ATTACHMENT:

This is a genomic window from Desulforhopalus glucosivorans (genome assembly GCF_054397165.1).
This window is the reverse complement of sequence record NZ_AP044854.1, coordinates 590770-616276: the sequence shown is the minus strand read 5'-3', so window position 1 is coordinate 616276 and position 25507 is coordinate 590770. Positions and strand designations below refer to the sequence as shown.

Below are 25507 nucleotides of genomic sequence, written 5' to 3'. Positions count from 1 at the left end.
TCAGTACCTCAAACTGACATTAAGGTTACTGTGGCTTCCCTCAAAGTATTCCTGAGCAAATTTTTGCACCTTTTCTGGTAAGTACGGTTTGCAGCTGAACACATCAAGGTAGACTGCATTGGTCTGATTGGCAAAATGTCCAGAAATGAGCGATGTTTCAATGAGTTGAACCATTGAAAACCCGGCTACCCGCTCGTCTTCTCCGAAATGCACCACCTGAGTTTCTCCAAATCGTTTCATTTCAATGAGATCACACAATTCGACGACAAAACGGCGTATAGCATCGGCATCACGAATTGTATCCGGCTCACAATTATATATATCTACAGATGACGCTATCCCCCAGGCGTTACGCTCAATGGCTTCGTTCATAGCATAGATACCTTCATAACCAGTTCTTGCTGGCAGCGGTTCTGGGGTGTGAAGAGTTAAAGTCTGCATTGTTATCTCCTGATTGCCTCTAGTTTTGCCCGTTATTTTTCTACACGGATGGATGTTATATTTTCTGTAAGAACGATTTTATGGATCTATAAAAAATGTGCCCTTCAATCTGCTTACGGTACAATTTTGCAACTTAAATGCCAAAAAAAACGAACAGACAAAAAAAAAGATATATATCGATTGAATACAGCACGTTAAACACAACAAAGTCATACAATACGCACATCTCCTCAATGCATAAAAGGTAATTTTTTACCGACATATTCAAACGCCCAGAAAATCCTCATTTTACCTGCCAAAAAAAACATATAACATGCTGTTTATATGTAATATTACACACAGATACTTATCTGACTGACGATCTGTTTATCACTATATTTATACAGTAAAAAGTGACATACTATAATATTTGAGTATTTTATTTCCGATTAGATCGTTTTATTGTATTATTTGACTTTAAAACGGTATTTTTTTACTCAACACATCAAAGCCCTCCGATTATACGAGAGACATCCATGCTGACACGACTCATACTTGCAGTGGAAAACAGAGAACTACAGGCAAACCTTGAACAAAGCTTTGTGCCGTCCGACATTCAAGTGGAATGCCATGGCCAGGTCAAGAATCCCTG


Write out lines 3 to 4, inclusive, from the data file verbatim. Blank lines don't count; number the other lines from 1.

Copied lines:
Below are 25507 nucleotides of genomic sequence, written 5' to 3'. Positions count from 1 at the left end.
TCAGTACCTCAAACTGACATTAAGGTTACTGTGGCTTCCCTCAAAGTATTCCTGAGCAAATTTTTGCACCTTTTCTGGTAAGTACGGTTTGCAGCTGAACACATCAAGGTAGACTGCATTGGTCTGATTGGCAAAATGTCCAGAAATGAGCGATGTTTCAATGAGTTGAACCATTGAAAACCCGGCTACCCGCTCGTCTTCTCCGAAATGCACCACCTGAGTTTCTCCAAATCGTTTCATTTCAATGAGATCACACAATTCGACGACAAAACGGCGTATAGCATCGGCATCACGAATTGTATCCGGCTCACAATTATATATATCTACAGATGACGCTATCCCCCAGGCGTTACGCTCAATGGCTTCGTTCATAGCATAGATACCTTCATAACCAGTTCTTGCTGGCAGCGGTTCTGGGGTGTGAAGAGTTAAAGTCTGCATTGTTATCTCCTGATTGCCTCTAGTTTTGCCCGTTATTTTTCTACACGGATGGATGTTATATTTTCTGTAAGAACGATTTTATGGATCTATAAAAAATGTGCCCTTCAATCTGCTTACGGTACAATTTTGCAACTTAAATGCCAAAAAAAACGAACAGACAAAAAAAAAGATATATATCGATTGAATACAGCACGTTAAACACAACAAAGTCATACAATACGCACATCTCCTCAATGCATAAAAGGTAATTTTTTACCGACATATTCAAACGCCCAGAAAATCCTCATTTTACCTGCCAAAAAAAACATATAACATGCTGTTTATATGTAATATTACACACAGATACTTATCTGACTGACGATCTGTTTATCACTATATTTATACAGTAAAAAGTGACATACTATAATATTTGAGTATTTTATTTCCGATTAGATCGTTTTATTGTATTATTTGACTTTAAAACGGTATTTTTTTACTCAACACATCAAAGCCCTCCGATTATACGAGAGACATCCATGCTGACACGACTCATACTTGCAGTGGAAAACAGAGAACTACAGGCAAACCTTGAACAAAGCTTTGTGCCGTCCGACATTCAAGTGGAATGCCATGGCCAGGTCAAGAATCCCTG